When India announced its jaw-dropping goal for solar would be 100 gigawatts (GW) by 2022, Energy Minister Piyush Goyal said it might even exceed that. Now he says they are soaring past it.
Including wind, the target is 175 GW. Renewables currently supply 13% of India’s electricity, with about 36 GW installed (mostly wind and 5.7 GW of solar). The Ministry of New and Renewable Energy’s plan is for solar to reach 17 GW this year, 48 GW by 2018-2019, and 100 GW by 2022. 40% will be rooftop solar and 60% will be medium and large-scale projects.
The land for solar clusters across India has been identified in advance.
Goyal released a 15-point plan, Report of the Technical Committee on Large Scale Integration of Renewable Energy. It covers essential details that can create a reliable grid by measures such as forecasting, scheduling, voltage control and having enough generation reserves. Goyal says it is "a game changing report which will set up unparalleled benchmarks in the world."
Hitting the 100 GW goal for solar also creates 1 million full-time jobs:
credit: Natural Resources Defense Council
Last year, India raised over $100 billion for the transition, far exceeding its goal of doing so over seven years.
"In early 2015, global financial markets were skeptical about whether good intentions and big promises could be turned into concrete actions. But today the figures speak for themselves, with well over $100 billion of firm commitments signed and sealed. This includes deals with state-owned enterprises, leading Indian power companies, a number of Indian billionaires new to the power sector and leading global renewable-energy firms and global utilities," says Tim Buckley, at the Institute for Energy Economics and Financial Analysis (IEEFA).
"India is executing one of the most radical energy sector transformations ever undertaken, and this year has shown that the flow of finance is matching the ambition," he says.
IEEFA details how India is doing it in the report, India’s Electricity Sector Transformation, such as:
- Four of the world’s largest solar manufacturers plant to build solar manufacturing plants (Trina Solar, JA Solar, Hanwha Q CELLS, LONGi);
- Top solar developers are accelerating project development (Sky Power of Canada, First Solar, SunPower);
- Indian energy conglomerates are investing (Adani Power, Tata Power, Reliance Power) as are some of its top companies (Aditya Birla Group, the Dilip family, Bharti Enterprises, Jindal Steel & Power);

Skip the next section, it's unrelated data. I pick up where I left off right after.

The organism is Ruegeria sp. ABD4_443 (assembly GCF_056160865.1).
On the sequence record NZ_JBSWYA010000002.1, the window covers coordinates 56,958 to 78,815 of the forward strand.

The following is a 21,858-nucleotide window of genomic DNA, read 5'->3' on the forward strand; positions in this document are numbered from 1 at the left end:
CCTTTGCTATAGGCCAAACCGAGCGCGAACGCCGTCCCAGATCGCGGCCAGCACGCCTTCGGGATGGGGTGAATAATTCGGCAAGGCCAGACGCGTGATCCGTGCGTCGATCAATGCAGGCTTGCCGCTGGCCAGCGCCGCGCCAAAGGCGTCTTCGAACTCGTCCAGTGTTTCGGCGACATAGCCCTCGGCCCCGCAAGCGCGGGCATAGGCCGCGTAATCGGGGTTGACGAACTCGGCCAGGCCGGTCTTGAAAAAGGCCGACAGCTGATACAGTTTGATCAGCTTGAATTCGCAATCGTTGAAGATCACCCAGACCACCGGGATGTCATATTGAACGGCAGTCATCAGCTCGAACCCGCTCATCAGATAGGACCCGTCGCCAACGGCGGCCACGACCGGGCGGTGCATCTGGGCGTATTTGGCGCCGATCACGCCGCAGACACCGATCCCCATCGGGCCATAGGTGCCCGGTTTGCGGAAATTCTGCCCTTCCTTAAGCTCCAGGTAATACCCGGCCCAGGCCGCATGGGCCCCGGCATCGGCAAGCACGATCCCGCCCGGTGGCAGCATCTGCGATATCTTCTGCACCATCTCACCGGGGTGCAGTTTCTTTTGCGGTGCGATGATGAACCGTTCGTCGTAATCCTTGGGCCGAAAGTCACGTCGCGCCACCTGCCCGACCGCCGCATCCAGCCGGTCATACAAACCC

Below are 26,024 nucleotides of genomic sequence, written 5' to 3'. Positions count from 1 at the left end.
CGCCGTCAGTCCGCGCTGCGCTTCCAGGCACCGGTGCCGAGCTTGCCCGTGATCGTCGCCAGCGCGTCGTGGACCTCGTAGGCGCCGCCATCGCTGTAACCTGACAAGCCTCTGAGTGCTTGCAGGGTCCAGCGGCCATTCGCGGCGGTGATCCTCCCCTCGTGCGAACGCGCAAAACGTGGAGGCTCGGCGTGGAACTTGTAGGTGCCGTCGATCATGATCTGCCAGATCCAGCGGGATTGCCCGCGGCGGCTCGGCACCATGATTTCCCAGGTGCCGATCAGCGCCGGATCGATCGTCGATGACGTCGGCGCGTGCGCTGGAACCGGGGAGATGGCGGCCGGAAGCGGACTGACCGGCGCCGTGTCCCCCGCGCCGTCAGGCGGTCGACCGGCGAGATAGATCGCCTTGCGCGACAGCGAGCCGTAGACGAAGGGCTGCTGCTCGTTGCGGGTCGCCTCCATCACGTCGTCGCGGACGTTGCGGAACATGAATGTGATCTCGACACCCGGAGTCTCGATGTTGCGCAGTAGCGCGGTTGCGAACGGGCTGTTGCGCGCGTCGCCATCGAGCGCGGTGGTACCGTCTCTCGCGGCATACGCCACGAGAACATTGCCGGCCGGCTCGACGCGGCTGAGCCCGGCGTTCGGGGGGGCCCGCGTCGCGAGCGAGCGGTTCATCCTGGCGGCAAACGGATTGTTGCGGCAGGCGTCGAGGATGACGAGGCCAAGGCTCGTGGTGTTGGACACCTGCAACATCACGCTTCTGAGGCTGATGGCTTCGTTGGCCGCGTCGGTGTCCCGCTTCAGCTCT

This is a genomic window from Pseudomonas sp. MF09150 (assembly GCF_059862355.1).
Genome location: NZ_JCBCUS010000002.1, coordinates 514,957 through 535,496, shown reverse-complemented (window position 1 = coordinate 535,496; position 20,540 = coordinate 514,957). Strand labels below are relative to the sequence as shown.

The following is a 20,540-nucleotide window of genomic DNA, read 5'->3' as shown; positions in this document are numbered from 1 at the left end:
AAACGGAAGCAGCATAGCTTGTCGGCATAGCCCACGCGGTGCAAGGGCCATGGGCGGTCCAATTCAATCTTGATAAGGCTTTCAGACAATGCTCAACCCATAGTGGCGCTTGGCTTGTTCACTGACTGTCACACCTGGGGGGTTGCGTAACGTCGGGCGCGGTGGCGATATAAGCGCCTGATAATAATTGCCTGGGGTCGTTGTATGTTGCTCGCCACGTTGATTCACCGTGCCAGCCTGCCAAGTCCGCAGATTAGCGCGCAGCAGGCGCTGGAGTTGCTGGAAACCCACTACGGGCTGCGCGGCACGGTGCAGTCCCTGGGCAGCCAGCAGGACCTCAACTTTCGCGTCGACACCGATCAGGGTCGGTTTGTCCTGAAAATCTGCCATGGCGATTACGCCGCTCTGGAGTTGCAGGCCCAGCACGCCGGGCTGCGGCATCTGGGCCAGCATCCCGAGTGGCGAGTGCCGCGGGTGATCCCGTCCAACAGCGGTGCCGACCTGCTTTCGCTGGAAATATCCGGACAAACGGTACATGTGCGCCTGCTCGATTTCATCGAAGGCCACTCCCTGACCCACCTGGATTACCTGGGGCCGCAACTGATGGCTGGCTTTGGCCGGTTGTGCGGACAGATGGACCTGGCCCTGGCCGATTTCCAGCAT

- Global development banks and leading equity investors are providing financing (International Finance Corp, World Bank, KfW of Germany, Asia Development Bank, Abu Dhabi Investment Authority, GE, Goldman Sachs, Actis Capital).
- India’s biggest auto maker, Tata Motors, is transitioning to 100% renewable electricity.
China’s Sany Group and Chint Group will invest a combined $5 billion by 2020; Germany pledged €1.5 billion, and France pledged €2 billion.
Four super-sized, gargantuan solar farms are moving forward: a 750 MW project; the 4 GW Sambhar Ultra Mega Green Solar Power Project; the 6 GW Dhirubhai Ambani Solar Park and a 10 GW project. 34 solar parks in 21 states are in various stages of being built.
India is also following through on its goal to become a world leader on renewables by providing free technical assistance to other developing countries.
Goyal says rich countries are giving "absolutely no support" to developing countries, and are charging too much for clean technologies, calling it "anti-development and anti the fight against climate change."
That came to a head when the US sued India through the World Trade Organization and won this year. The US took India to task for requiring some "Made in India" solar content in order to receive government subsidies, which supposedly makes it hard for international companies to compete. India is appealing the ruling.
Impact on Coal
Another finance mechanism for renewable energy and nuclear is India’s coal tax, which it recently doubled.
Prakash Javadekar, India’s Climate Minister, wants advanced nations to the same to fund the Green Climate Fund. Advanced nations have promised $100 billion a year by 2020 to help developing nations transition build low-carbon economies. It’s been a major sticky point in international climate agreements. But it could easily be met through a $6 per ton tax on coal, he says.
Until renewable energy can supply enough power, India plans to keep adding coal plants, but with the steep drop in prices and financing costs for solar and wind, that could be changing. Goyal notes that solar electricity already costs less than that from a new coal plant.
Coal imports are down, and one of its largest utilities, Reliance Power, is dropping expansion plans for 10 GW of coal and gas. And it’s looking to sell a 4 GW coal-fired power plant that came online at the start of this year.
Coal use is also threatened because it relies on so much water. Climate change-induced drought is becoming widespread in India, where there’s not enough water to support both coal extraction and farming.
Read our article, Modi’s Renewable Energy Revolution for India.
Read, The Great Water Grab, How the Coal Industry is Deepening the Global Water Crisis: